- New research finds pivotal response treatment (PRT) may be the most effective way to help young children with autism improve language and communication skills.
- PRT is a behavioral treatment for autism. This therapy is play-based and initiated by the child.
- Using a child’s interests in therapy helps ensure the child remains motivated while learning and increases the likelihood they’ll spontaneously use these same communication skills outside of treatment.
- Experts say early intervention can also help improve treatment effectiveness.
Raising a child with autism can come with a lot of joys and wins, but there are also a lot of challenges. For many parents, one of the biggest of those challenges is learning how to communicate with their child.
“Between 25 and 40 percent of children with autism are nonverbal, depending on whose stats you listen to,” speech-language pathologist Susan Berkowitz told Healthline.
Beyond that, she explains, autism is largely a language disorder, always presenting with at least some communication struggles.
“Many children have some verbal skills, but not always enough to meet their communication needs. That can be difficult, discouraging, and demoralizing for parents, particularly mothers, if they are the primary caregiver,” she said.
American Academy of Pediatrics (AAP) spokesperson and neurodevelopmental pediatrician Dr. Lisa Shulman told Healthline that a “lack of reciprocal exchanges between the parent and a child with ASD can have a significant impact on bonding, especially in situations with extreme communication limitations on the child.”
She gives the example of the feeling parents describe upon witnessing their baby’s first smiles, or hearing their first words.
“Parents often say that finally, after many sleepless nights, they have tangible evidence that their baby is truly a social being, responding to them as an individual. That recognition often seems to cement the relationship, bringing it to a new, reciprocal level,” Shulman said.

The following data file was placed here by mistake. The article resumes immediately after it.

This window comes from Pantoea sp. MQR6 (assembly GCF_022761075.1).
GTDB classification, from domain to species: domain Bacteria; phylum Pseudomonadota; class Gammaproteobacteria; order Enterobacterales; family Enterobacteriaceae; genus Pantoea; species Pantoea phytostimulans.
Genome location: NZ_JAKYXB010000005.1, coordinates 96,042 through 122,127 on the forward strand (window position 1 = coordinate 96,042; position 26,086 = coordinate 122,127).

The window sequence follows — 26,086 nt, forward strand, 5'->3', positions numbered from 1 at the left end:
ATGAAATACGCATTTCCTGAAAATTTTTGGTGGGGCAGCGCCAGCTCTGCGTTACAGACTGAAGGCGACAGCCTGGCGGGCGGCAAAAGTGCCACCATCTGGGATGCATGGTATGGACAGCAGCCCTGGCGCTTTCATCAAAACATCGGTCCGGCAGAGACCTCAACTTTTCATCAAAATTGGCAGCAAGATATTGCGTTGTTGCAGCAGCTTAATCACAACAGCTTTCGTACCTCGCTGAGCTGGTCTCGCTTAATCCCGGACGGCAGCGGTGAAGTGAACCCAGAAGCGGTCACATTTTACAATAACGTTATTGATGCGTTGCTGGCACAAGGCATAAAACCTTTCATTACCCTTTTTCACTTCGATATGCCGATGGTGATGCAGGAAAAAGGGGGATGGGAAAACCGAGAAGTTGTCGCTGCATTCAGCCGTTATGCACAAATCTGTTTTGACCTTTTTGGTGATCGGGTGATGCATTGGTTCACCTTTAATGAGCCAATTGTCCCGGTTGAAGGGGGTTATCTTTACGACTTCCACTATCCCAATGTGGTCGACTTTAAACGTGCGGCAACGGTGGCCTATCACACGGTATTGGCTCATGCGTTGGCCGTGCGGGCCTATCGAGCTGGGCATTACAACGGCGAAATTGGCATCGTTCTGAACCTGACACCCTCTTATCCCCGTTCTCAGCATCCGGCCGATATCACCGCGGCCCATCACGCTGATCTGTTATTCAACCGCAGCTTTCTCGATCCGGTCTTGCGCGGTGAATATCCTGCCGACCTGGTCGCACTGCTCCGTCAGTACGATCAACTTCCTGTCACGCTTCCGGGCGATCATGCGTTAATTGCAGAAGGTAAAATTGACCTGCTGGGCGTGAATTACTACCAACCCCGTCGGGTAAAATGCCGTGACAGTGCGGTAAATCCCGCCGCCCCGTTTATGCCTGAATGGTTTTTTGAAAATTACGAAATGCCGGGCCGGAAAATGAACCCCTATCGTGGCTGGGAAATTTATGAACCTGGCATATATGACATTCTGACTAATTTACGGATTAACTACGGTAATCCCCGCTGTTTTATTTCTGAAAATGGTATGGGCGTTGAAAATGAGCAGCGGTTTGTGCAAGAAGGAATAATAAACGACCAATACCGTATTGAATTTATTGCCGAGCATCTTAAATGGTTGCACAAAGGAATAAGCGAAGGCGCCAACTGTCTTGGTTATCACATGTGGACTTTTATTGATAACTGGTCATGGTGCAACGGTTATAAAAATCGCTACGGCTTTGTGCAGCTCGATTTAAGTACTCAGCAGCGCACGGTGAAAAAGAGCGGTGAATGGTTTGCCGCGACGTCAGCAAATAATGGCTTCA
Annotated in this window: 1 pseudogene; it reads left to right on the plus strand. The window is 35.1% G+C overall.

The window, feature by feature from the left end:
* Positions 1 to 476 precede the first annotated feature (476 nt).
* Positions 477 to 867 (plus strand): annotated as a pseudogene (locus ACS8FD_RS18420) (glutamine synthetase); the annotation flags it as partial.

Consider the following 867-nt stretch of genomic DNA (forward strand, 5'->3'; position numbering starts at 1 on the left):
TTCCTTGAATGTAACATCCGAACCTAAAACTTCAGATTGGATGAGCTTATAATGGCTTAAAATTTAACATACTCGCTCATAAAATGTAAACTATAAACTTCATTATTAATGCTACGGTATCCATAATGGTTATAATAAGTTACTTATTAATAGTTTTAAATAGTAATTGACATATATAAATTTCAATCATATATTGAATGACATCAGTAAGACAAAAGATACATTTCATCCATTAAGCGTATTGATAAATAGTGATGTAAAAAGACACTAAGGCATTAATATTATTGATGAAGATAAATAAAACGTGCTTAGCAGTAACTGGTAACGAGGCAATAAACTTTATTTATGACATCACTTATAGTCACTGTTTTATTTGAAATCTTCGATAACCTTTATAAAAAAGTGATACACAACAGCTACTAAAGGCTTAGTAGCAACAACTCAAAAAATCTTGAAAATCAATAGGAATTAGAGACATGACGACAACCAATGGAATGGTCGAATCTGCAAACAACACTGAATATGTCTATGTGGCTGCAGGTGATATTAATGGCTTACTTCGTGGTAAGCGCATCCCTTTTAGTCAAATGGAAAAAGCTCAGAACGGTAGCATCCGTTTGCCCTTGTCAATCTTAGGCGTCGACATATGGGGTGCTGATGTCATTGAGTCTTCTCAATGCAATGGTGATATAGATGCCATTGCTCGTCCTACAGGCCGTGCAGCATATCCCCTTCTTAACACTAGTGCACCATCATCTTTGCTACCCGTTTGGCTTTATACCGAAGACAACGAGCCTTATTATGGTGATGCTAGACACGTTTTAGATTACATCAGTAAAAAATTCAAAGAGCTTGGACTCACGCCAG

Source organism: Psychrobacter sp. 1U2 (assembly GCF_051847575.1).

When that reciprocity isn’t there, it can cause strains on the bond and stress for the parent. So, seeking out the best treatment options becomes crucial for both the parent and child.
New research points to a therapy that could be best for helping children with autism spectrum disorder (ASD) improve their language abilities.
The study, led by Grace Gengoux, PhD, the clinical associate professor of psychiatry and behavioral sciences at Stanford University, looked at 48 children between the ages of 2 and 5 years old, all of whom had an autism diagnosis and were experiencing serious language delays.
These children were split into two groups. Half received pivotal response treatment (PRT). The other half continued with whatever treatments they had been receiving before the start of the study.
By the end of the study, the children in the PRT group were speaking more than the other study participants. The words they were using were better recognized by others as well.
PRT involves relying on a child’s own motivations to get them to speak.
For example, if a child seems to be expressing interest in a toy on the ground, the therapist would pick up that toy and use the name of it to encourage the child to repeat the name. When the child does so, they’re rewarded by then being given the object.